On the contrary, having been following Somaliland politics, debates, or politically motivated dialogues, in absentia, I was impressed with Dr. Essa’s knowledge, expertise, character and candidness. He was by far very well versed with the issues and affairs of both the nation and beyond, and has provided possible exploratory remedies of which he did not elaborate further, due to lack of time and speculatively lack of party positional consensus it seemed. It may be true that Dr. Essa has not been forthcoming about his party’s deficiencies, per se, nonetheless, he has shown eagerness to fulfill the belly of the curious.
Unless delusional, any realist would expect such tactics from any sharp politician. In fact, side tracking and shifting the binoculars of scrutiny from their party is a trademark of career politicians.
Dr. Essa has put forth his views about the danger faced by indifference and neglect of the republic. Clearly, he argues that the leadership of the nation needs to be changed. Of course, we would expect this from the opposition party and these views will be consistent with those of his Kulmiye party. Now, as has been postulated many times before, Kulmiye as a party itself may lack direction, sound leadership and therefore could benefit from a change of top leadership itself vis-à-vis Somaliland’s top leadership. On these grounds there is a well-founded merit and I might entertain an exchange, albeit devoid of personal attacks, with the expectation and hope of constructive criticism for the sake of advancing our people and land.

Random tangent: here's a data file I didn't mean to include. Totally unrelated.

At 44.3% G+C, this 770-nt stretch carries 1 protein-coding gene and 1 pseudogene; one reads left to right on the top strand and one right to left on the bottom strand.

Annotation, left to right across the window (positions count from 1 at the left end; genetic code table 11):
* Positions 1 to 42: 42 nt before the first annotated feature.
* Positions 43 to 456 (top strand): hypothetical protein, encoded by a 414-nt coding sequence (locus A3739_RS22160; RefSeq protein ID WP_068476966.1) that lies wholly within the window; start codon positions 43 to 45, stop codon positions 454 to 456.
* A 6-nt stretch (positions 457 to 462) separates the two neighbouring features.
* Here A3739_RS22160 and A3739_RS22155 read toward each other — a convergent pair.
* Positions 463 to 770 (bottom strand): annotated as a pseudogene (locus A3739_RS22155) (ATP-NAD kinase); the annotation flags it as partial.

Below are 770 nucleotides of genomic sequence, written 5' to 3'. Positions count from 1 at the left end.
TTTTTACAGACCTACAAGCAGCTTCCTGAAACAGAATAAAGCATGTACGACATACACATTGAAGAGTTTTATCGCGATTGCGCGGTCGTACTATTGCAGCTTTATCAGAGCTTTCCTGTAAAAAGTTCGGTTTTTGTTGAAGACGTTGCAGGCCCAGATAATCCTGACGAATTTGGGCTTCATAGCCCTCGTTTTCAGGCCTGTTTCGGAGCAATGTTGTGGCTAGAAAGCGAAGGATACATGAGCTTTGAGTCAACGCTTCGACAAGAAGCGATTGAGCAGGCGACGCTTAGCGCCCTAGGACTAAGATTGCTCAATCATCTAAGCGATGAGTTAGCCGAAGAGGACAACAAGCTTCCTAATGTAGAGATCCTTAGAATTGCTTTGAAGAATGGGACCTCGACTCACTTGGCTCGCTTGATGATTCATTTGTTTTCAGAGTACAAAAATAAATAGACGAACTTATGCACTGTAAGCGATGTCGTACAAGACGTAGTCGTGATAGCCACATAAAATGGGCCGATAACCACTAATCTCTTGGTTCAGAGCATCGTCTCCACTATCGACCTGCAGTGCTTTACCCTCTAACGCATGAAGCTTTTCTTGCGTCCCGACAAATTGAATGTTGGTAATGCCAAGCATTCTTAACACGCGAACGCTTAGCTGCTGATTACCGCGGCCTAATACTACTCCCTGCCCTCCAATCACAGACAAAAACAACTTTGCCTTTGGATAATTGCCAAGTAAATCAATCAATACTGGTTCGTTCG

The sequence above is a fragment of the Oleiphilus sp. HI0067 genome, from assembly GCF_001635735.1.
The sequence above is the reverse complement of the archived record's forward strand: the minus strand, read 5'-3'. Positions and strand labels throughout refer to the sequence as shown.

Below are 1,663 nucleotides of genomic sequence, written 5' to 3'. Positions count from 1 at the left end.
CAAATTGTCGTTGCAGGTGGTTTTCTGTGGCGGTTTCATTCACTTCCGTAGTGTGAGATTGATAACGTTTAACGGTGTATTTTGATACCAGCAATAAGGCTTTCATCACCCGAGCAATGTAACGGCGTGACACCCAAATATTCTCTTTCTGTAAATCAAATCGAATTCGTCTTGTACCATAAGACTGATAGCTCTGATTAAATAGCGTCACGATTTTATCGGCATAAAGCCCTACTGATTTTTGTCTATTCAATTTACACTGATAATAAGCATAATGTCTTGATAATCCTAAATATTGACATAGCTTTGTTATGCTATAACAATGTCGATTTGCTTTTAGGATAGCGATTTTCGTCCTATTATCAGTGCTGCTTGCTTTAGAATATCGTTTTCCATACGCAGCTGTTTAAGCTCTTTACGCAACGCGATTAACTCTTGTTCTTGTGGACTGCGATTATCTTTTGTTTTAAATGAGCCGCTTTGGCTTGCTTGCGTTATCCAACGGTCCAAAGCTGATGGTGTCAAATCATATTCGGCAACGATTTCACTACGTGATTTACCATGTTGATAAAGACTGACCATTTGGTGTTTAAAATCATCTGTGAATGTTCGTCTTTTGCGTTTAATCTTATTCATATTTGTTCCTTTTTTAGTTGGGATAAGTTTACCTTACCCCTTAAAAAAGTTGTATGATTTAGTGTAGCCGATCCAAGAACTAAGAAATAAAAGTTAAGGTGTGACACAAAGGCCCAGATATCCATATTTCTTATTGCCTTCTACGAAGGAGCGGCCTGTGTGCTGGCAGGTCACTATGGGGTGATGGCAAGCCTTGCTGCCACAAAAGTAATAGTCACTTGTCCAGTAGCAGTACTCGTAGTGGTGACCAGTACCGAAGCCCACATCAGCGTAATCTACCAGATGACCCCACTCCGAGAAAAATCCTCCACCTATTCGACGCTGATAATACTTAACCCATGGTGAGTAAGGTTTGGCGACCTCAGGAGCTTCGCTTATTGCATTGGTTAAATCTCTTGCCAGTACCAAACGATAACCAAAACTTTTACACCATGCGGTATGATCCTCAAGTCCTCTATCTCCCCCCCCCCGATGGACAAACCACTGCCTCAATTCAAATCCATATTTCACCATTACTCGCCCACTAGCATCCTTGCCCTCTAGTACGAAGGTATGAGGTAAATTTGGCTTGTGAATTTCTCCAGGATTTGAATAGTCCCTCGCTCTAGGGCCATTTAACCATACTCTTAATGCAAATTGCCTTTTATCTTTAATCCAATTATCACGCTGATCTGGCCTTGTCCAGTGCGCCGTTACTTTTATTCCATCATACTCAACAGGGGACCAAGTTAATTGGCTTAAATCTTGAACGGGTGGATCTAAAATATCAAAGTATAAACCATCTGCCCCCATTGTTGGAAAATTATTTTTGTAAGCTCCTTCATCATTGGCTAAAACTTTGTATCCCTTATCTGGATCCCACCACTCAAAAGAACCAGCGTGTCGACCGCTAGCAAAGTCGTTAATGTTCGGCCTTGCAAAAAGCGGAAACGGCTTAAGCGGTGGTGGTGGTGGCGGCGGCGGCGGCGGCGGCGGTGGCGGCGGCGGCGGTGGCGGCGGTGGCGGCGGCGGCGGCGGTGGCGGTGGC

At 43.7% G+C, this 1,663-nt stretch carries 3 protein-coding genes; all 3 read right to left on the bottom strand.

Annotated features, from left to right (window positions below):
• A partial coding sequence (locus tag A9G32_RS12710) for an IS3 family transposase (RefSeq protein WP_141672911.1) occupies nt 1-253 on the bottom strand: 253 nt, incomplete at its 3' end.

Moreover, another point of discussion, as Mr. Jama alluded to, by saying that Dr. Essa was “attempting to delude his audience”, may perhaps be, do we need career politicians who can “delude” their audience?
Before I dwell further, let me remind us that “beauty is in the eyes of the beholder”. These characteristics of Dr. Essa, if indeed true, would certainly appeal to sections of the same audience in engagement, who consider such tricky possession as the right quality and ammunition to succeed and sail through the rough and hostile seas invested by our adversaries. Others will be rebelled, as your case reveals. I say to you, this is the essence of the art of politics and the reason for political parties.